The Liberal Party’s health critic says Stephen Harper’s remark that the issue of missing and murdered Aboriginal women isn't a “sociological phenomenon” is an “ignorant statement for a Prime Minister to make.”
MP Hedy Fry is one of several politicians taking issue with Harper’s remarks yesterday on the recent killing of 15-year-old Tina Fontaine in Winnipeg.
The Aboriginal teen’s body was found wrapped in a plastic bag in the Red River on Sunday.
The Prime Minister again rejected calls to order a national inquiry into missing and murdered Aboriginal women, saying it should be viewed as crime that is best handled by police.
Fry, who was is in La Ronge Friday meeting with local leaders and health stakeholders, says Harper couldn’t be more wrong.
“This is not just another crime of violence,” she says. “It is the violence against Aboriginal women and girls. And. . . it is way out of proportion to the number of Aboriginal women and girls in this country. This is really something he has to consider, if he looks at it sociologically.”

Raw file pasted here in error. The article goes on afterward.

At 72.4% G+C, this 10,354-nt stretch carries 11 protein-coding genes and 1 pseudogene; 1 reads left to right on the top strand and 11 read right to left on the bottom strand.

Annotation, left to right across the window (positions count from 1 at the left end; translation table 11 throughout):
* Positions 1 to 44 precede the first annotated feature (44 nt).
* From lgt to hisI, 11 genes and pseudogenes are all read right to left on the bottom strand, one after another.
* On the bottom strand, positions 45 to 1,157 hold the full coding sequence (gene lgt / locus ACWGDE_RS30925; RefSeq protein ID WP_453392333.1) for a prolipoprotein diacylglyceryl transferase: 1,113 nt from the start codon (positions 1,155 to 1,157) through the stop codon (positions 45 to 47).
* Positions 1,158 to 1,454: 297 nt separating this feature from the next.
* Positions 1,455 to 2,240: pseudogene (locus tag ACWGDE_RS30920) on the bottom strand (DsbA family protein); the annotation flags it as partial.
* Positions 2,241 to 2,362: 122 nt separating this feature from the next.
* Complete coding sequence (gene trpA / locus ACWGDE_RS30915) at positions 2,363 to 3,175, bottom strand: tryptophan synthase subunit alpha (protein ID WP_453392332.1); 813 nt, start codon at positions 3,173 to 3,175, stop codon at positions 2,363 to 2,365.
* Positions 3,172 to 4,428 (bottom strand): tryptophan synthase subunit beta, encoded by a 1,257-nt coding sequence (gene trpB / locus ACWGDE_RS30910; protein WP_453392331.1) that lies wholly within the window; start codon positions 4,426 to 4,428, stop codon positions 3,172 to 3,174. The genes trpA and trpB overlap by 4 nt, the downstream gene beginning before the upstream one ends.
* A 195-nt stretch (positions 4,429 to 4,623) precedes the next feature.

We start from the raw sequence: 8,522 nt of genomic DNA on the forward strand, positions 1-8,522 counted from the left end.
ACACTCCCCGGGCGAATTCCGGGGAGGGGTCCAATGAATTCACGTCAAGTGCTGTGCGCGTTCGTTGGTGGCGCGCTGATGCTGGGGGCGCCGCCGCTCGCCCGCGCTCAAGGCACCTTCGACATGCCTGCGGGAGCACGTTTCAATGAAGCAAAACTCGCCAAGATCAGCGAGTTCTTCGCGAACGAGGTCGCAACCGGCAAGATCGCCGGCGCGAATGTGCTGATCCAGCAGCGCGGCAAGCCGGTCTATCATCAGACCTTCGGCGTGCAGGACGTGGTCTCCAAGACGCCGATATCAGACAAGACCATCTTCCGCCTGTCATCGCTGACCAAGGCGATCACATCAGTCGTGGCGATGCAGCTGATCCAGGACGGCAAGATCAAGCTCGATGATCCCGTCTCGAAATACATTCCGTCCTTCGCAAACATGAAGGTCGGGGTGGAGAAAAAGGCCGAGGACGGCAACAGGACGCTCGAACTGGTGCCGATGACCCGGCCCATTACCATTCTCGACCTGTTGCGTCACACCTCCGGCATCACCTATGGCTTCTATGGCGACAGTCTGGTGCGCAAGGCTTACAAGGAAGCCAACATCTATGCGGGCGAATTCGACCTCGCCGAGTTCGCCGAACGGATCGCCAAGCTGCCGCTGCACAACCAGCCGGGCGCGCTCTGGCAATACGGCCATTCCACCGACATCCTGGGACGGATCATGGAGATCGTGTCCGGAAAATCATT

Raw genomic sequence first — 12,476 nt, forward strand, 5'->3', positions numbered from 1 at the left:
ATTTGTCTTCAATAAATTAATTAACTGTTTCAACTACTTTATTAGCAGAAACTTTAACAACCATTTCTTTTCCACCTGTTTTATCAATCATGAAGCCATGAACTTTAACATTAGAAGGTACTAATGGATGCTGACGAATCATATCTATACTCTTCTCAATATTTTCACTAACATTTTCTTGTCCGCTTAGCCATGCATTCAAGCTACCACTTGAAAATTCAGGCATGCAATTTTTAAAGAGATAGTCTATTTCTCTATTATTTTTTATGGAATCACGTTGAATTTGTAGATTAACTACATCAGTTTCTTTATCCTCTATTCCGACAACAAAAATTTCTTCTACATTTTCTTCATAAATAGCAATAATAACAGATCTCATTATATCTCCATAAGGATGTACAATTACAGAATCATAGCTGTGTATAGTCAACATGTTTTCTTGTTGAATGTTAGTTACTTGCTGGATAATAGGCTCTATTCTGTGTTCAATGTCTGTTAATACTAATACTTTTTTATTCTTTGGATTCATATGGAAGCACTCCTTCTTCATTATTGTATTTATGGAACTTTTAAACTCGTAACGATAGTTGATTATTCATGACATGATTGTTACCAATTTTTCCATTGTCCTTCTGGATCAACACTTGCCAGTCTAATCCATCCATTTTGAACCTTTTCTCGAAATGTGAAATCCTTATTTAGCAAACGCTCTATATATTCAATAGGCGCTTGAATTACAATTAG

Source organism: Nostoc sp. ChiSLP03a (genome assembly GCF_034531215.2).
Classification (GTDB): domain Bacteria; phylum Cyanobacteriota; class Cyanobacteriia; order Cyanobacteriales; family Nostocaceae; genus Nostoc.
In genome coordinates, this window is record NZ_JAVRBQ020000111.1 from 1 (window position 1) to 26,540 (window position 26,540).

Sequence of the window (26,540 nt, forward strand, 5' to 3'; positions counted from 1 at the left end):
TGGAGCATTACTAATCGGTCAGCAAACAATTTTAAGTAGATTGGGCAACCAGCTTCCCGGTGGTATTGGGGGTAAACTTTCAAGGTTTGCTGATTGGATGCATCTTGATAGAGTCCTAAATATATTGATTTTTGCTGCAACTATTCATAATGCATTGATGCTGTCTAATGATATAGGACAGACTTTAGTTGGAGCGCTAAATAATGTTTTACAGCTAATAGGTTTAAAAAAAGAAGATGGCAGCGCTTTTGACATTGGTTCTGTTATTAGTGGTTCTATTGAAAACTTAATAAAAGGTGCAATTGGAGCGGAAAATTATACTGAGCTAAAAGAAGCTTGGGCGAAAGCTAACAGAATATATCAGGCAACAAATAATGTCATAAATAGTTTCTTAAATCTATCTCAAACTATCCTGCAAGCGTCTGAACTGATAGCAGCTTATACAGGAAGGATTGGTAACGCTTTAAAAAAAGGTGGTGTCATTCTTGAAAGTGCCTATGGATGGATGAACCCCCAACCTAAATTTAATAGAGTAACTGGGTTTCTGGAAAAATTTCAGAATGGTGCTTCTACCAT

Fry also questions the Prime Minister’s choice of words.
“I mean, to use the word ‘sociological’ means he didn't even look at it sociologically. If he did, he would have seen. It’s like the number of Aboriginal people in prison. You know, look at the percentage of Aboriginal people in this country and the percentage - sometimes 70 per cent - represented in prisons. That is out of whack. Something is wrong. There is a sociological problem here.”
Ontario Premier Kathleen Wynne calls Harper's remarks “outrageous.”
Liberal Aboriginal Affairs critic Carolyn Bennett says the Prime Minister’s steadfast refusal to call a national inquiry flies in the face of every premier in the country - and the international community - and puts Harper “on the wrong side of history.”
NDP Status of Women critic Niki Ashton says Harper’s comments yesterday “show his callous disregard for the plight of some of the most marginalized people in our country – Indigenous women.”
(With files from The Canadian Press)